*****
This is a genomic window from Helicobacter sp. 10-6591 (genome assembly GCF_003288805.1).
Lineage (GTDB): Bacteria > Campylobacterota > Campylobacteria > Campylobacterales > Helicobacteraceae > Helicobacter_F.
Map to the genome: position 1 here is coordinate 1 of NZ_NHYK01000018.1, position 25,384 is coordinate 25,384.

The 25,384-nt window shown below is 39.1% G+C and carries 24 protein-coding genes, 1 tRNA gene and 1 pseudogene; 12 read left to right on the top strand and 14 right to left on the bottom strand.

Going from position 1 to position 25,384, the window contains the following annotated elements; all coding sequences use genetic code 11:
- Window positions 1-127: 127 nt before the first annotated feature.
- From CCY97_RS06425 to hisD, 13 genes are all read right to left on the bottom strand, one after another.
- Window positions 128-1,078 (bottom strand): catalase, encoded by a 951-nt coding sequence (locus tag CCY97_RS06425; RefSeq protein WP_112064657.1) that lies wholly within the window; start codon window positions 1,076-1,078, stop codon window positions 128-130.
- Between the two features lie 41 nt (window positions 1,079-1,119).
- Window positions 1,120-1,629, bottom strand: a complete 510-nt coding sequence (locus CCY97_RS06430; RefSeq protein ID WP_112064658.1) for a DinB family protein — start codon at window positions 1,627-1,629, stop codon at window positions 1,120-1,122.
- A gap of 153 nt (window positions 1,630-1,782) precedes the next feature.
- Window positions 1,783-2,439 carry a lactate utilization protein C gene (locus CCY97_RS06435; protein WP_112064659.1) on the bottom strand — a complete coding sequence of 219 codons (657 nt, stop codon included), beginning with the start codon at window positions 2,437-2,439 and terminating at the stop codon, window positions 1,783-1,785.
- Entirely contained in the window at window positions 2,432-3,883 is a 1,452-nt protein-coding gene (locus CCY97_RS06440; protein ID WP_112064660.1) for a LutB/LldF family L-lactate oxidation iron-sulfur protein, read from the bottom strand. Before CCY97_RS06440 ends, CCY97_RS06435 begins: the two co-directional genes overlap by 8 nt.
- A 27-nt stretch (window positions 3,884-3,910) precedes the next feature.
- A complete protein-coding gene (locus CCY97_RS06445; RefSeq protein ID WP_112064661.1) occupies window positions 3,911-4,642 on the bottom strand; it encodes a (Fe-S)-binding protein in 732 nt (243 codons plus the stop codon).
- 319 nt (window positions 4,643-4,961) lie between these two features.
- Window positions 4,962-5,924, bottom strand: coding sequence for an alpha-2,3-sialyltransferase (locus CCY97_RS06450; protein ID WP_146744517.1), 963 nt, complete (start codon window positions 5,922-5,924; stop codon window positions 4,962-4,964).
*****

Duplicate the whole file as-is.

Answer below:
This is a genomic window from Helicobacter sp. 10-6591 (genome assembly GCF_003288805.1).
Lineage (GTDB): Bacteria > Campylobacterota > Campylobacteria > Campylobacterales > Helicobacteraceae > Helicobacter_F.
Map to the genome: position 1 here is coordinate 1 of NZ_NHYK01000018.1, position 25,384 is coordinate 25,384.

The 25,384-nt window shown below is 39.1% G+C and carries 24 protein-coding genes, 1 tRNA gene and 1 pseudogene; 12 read left to right on the top strand and 14 right to left on the bottom strand.

Going from position 1 to position 25,384, the window contains the following annotated elements; all coding sequences use genetic code 11:
- Window positions 1-127: 127 nt before the first annotated feature.
- From CCY97_RS06425 to hisD, 13 genes are all read right to left on the bottom strand, one after another.
- Window positions 128-1,078 (bottom strand): catalase, encoded by a 951-nt coding sequence (locus tag CCY97_RS06425; RefSeq protein WP_112064657.1) that lies wholly within the window; start codon window positions 1,076-1,078, stop codon window positions 128-130.
- Between the two features lie 41 nt (window positions 1,079-1,119).
- Window positions 1,120-1,629, bottom strand: a complete 510-nt coding sequence (locus CCY97_RS06430; RefSeq protein ID WP_112064658.1) for a DinB family protein — start codon at window positions 1,627-1,629, stop codon at window positions 1,120-1,122.
- A gap of 153 nt (window positions 1,630-1,782) precedes the next feature.
- Window positions 1,783-2,439 carry a lactate utilization protein C gene (locus CCY97_RS06435; protein WP_112064659.1) on the bottom strand — a complete coding sequence of 219 codons (657 nt, stop codon included), beginning with the start codon at window positions 2,437-2,439 and terminating at the stop codon, window positions 1,783-1,785.
- Entirely contained in the window at window positions 2,432-3,883 is a 1,452-nt protein-coding gene (locus CCY97_RS06440; protein ID WP_112064660.1) for a LutB/LldF family L-lactate oxidation iron-sulfur protein, read from the bottom strand. Before CCY97_RS06440 ends, CCY97_RS06435 begins: the two co-directional genes overlap by 8 nt.
- A 27-nt stretch (window positions 3,884-3,910) precedes the next feature.
- A complete protein-coding gene (locus CCY97_RS06445; RefSeq protein ID WP_112064661.1) occupies window positions 3,911-4,642 on the bottom strand; it encodes a (Fe-S)-binding protein in 732 nt (243 codons plus the stop codon).
- 319 nt (window positions 4,643-4,961) lie between these two features.
- Window positions 4,962-5,924, bottom strand: coding sequence for an alpha-2,3-sialyltransferase (locus CCY97_RS06450; protein ID WP_146744517.1), 963 nt, complete (start codon window positions 5,922-5,924; stop codon window positions 4,962-4,964).